The aforementioned quote came from Santa Mario this morning where he started calling out the Germans in Frankfurt. “Where is the implementation of these long standing decisions?” Draghi asked.

 

Q: Qu’est ce qui ce passe avec Le Bazooka pour les banks? demanded Monsieur Sarkozy.

 

A: “If politicians believe the ECB can solve the problem of the Euro’s weakness, then they’re trying to convince themselves of something that won’t happen.” –Angela Merkel

 

Bad German Santa. Bad.

 

Back to the Global Macro Grind

 

Yesterday I covered shorts and bought some of our Hedgeye Best Ideas on the long side (ask for the replay of our analyst team’s Best Ideas Call from last Friday), taking my net long position in the Hedgeye Portfolio to one of its most bullish leans in November (12 LONGS, 8 SHORTS).

 

That doesn’t mean I believe in Le Pere Noel or that a few Keynesians by the name of Mario are going to save me on the long side either. It simply means that I am doing what my risk management process allows me to do – Fade Beta.

 

Fading Beta means buying on red and selling on green. It’s not as complicated as figuring out the European catalyst calendar. It’s just math. I base these decisions on a model that I’ve built. I don’t have to ask my boss for permission to act on its signals.

 

The risk management signals aren’t perfect, but they’ve been better than being Bad Beta in November. We’ve booked 13 consecutive gains on the long side of the Hedgeye Portfolio and have gone 17 for 19 in November. Beats believing in Santa too.

 

Like all of you, I’m proud of my team and process when they are working together. I’m not a whiner. I celebrate winning. And hopefully that message is resonating with your process. At the end of the day, this business is all about the score. Winning matters.

 

Where do we go from here?

 

On the bounce, sell on green, again.

 

Why?

 

All low-volume rallies to lower-highs in Asian, European, and US Equities are to be sold until consensus fundamentally starts to come to grips with what the Germans are saying. 

  1. If any European banks are going to be bailed out, German banks get to go first (Deutsche Bank, Commerzbank, etc).
  2. If any French or Italian banker thinks Lagarde or Draghi are getting them a priority pass ahead of German banks, they should think that through again…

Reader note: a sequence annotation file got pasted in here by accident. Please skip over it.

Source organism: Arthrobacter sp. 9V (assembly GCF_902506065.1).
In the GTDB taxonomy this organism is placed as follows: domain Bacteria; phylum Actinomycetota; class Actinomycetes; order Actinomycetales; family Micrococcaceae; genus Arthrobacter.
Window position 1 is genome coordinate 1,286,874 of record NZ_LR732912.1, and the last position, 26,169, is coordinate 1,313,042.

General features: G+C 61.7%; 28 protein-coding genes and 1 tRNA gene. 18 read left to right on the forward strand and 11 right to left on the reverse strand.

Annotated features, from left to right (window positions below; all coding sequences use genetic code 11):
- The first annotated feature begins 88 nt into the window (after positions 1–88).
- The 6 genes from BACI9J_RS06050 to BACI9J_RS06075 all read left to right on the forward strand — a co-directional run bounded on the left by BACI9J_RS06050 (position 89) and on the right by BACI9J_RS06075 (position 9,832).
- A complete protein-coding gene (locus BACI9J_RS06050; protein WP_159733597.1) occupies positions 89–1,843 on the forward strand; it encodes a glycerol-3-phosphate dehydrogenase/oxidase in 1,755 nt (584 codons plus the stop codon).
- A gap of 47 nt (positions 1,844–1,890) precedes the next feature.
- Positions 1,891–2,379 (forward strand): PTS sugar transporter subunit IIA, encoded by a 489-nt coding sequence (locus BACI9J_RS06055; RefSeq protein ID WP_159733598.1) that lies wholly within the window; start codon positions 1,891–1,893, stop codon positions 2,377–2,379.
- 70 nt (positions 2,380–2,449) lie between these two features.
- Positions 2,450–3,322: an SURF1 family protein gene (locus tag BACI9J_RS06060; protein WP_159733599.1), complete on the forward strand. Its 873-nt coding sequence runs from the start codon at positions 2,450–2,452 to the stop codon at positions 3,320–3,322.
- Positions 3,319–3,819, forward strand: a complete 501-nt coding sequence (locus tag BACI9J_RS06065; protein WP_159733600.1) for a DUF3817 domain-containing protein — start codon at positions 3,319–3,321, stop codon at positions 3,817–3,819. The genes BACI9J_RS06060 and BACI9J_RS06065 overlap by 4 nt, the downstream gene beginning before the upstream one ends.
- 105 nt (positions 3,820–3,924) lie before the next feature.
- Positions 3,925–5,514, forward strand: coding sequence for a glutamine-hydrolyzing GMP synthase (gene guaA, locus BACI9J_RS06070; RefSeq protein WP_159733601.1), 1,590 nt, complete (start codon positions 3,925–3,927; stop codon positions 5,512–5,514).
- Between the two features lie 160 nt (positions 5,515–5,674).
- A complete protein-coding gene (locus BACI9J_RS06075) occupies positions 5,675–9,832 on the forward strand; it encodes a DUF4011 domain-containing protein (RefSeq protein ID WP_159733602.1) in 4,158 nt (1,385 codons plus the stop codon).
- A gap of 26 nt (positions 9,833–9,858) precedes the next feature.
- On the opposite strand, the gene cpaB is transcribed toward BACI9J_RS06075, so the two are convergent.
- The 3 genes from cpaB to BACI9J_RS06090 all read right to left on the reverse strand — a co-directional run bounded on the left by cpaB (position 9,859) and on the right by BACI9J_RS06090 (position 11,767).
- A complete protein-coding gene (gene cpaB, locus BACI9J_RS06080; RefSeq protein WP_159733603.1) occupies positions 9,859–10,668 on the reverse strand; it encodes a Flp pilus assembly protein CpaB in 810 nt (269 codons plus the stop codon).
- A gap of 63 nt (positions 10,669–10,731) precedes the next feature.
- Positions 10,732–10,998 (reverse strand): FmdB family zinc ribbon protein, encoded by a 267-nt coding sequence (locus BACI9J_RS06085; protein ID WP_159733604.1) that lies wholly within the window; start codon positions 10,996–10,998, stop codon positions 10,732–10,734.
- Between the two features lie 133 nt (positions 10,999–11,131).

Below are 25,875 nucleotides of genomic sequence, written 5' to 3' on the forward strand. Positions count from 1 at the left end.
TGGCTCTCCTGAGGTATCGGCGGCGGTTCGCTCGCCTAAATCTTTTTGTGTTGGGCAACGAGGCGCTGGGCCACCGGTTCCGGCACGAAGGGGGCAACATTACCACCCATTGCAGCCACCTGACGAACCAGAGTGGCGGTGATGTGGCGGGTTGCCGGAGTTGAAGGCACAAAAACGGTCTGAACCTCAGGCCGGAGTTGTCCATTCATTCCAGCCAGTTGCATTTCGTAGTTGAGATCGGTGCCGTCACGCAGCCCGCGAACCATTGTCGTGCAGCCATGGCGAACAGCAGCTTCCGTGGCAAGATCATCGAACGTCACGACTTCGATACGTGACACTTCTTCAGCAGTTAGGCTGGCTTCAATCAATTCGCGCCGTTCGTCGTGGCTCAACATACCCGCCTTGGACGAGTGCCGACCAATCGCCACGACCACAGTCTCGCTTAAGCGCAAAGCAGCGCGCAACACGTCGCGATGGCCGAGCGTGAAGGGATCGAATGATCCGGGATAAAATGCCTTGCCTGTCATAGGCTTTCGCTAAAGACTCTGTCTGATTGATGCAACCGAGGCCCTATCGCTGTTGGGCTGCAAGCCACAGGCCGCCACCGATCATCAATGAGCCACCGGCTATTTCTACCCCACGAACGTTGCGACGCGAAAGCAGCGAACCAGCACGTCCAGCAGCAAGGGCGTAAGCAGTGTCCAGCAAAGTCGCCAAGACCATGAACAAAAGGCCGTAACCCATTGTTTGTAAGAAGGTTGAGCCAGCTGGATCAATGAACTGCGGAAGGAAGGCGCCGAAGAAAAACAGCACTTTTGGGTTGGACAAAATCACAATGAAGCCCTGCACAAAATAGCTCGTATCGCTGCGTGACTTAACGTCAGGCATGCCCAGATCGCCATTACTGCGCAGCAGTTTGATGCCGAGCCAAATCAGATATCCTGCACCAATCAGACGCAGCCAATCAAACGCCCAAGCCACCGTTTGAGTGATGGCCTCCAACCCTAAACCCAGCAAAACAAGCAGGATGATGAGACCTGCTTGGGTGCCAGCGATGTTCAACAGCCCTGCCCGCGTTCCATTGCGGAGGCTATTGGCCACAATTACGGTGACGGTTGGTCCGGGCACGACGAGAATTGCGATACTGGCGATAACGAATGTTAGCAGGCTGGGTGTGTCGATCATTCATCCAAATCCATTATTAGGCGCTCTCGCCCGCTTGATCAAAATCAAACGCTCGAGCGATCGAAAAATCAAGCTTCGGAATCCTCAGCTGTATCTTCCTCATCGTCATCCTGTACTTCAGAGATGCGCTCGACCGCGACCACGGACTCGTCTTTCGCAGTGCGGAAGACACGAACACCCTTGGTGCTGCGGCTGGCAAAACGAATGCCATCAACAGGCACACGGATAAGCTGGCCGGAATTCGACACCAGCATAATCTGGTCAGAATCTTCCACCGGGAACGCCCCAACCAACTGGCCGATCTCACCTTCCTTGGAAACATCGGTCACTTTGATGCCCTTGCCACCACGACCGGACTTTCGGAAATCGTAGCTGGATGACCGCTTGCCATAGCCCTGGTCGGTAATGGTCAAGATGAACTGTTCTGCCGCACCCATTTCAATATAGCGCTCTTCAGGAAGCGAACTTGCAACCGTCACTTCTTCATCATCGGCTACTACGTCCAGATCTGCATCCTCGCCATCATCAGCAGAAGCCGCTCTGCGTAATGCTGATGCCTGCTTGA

3. If and when all of these Greek, French, Italian, etc banks prove that they can’t raise money (read: secondaries in the public market), they have to tap their sovereign leaders first, then start begging for the EFSF funding. 

Like intermediate-term tops in markets, the deleveraging of balance sheets is a process, not a point. There have been plenty of points in the last 3 to 24 months where pundits have made the call that “this is it – this is the bottom for the banks”, but the process of marking bank stocks and their equity values to market continues to trump all hopes.

 

Hope (and begging for Santa Mario), is not a risk management process. And “printing money”, according to Merkel’s spokesman on the economy this morning, “… at the end of the day means inflation…” and “every German is very much scared about inflation.”

 

As Ben Bernanke anchors on the 1930s (instead of the 1970s Stagflation), the German Zeitgeist is anchoring on the 1920s. Interconnected risk is not managed on one duration to suit the needs of one country’s central banking narrative over another’s. Interconnected risk is multi-duration, multi-factor, and global.

 

If you don’t get that yet, you probably still believe in Santa coming this November too.

 

My immediate-term support and resistance ranges for Gold (bought more yesterday), Oil (Bullish Formation and inflationary), French CAC (Bearish Formation), and the SP500 (Bearish TAIL; Bullish TREND) are now $1, $98.12-101.96, 3002-3146, and 1.

 

Best of luck out there today,

KM

 

Keith R. McCullough
Chief Executive Officer

 

Santa Mario - Chart of the Day

 

Santa Mario - Virtual Portfolio


FL: Q3 Quick Take

 

FL reported a solid Q3 with EPS of $0.43 vs. $0.39E reflecting continued execution at the company level on top of strength in the athletic specialty channel. The company came in ahead of our expectations on every metric with the exception of SG&A.

 

Based on our model, we have Fx accounting for ~$7mm of the SG&A increase with the other $26mm reflecting a 9% increase in core organic spending and a continued sequential acceleration.

 

We’ll need to drill down exactly where these dollars went. If it was higher investment spend at the store level or into marketing initiatives like Champs and Europe to fuel growth, then we’re perfectly cool with that. But if it was deferred maintenance or higher incentive comp, then we’re not quite as jazzed.

  

Comps of +7.4% came in above consensus…again – though in-line with our 7.5% estimate. We’ll learn more about the composition of sales and just how Europe fared relative to e-commerce on tomorrow’s conference call.

 

Gross margins of +220bps came in better than expected and better than our above consensus +160bps estimate. With our model suggesting just over 100bps in occupancy leverage, we assume the balance can be chalked up to higher merchandise margins coming in better than the +90bps contribution realized in Q2. Having just faced the toughest comp of the year and with inventory growth in check, this is positive for FL’s Q4 outlook.

 

As for inventories, this is the first time since the company was renamed Foot Locker from Venator that the Sales/Inventory spread was positive seven quarters in a row. Having previously been what we called ‘Nike’s best off-balance-sheet asset’ FL was perennially in a position with a negative sales/inventory spread, and down gross margins.

 

Cycle or no cycle, this is a different company.

 

We’ll have more to add following the call.

 

 

 

 

Casey Flavin

Director

 

FL: Q3 Quick Take - FL SIGMA